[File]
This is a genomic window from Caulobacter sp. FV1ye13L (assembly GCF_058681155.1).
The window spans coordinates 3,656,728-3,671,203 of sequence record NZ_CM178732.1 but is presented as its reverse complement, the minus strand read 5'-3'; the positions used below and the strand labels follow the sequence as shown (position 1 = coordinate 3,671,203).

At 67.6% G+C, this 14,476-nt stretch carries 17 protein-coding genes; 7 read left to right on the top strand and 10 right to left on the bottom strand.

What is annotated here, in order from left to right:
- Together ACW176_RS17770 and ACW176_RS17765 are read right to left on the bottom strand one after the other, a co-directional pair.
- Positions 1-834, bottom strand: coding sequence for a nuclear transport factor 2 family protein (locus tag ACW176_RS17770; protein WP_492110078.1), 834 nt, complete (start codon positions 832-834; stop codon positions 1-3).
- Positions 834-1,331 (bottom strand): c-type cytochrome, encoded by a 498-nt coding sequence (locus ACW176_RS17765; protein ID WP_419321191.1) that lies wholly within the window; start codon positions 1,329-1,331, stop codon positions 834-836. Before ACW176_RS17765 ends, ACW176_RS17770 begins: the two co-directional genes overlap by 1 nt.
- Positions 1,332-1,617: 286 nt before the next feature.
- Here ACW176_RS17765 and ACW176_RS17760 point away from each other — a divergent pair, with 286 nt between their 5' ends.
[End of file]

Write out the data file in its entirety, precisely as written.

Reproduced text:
This is a genomic window from Caulobacter sp. FV1ye13L (assembly GCF_058681155.1).
The window spans coordinates 3,656,728-3,671,203 of sequence record NZ_CM178732.1 but is presented as its reverse complement, the minus strand read 5'-3'; the positions used below and the strand labels follow the sequence as shown (position 1 = coordinate 3,671,203).

At 67.6% G+C, this 14,476-nt stretch carries 17 protein-coding genes; 7 read left to right on the top strand and 10 right to left on the bottom strand.

What is annotated here, in order from left to right:
- Together ACW176_RS17770 and ACW176_RS17765 are read right to left on the bottom strand one after the other, a co-directional pair.
- Positions 1-834, bottom strand: coding sequence for a nuclear transport factor 2 family protein (locus tag ACW176_RS17770; protein WP_492110078.1), 834 nt, complete (start codon positions 832-834; stop codon positions 1-3).
- Positions 834-1,331 (bottom strand): c-type cytochrome, encoded by a 498-nt coding sequence (locus ACW176_RS17765; protein ID WP_419321191.1) that lies wholly within the window; start codon positions 1,329-1,331, stop codon positions 834-836. Before ACW176_RS17765 ends, ACW176_RS17770 begins: the two co-directional genes overlap by 1 nt.
- Positions 1,332-1,617: 286 nt before the next feature.
- Here ACW176_RS17765 and ACW176_RS17760 point away from each other — a divergent pair, with 286 nt between their 5' ends.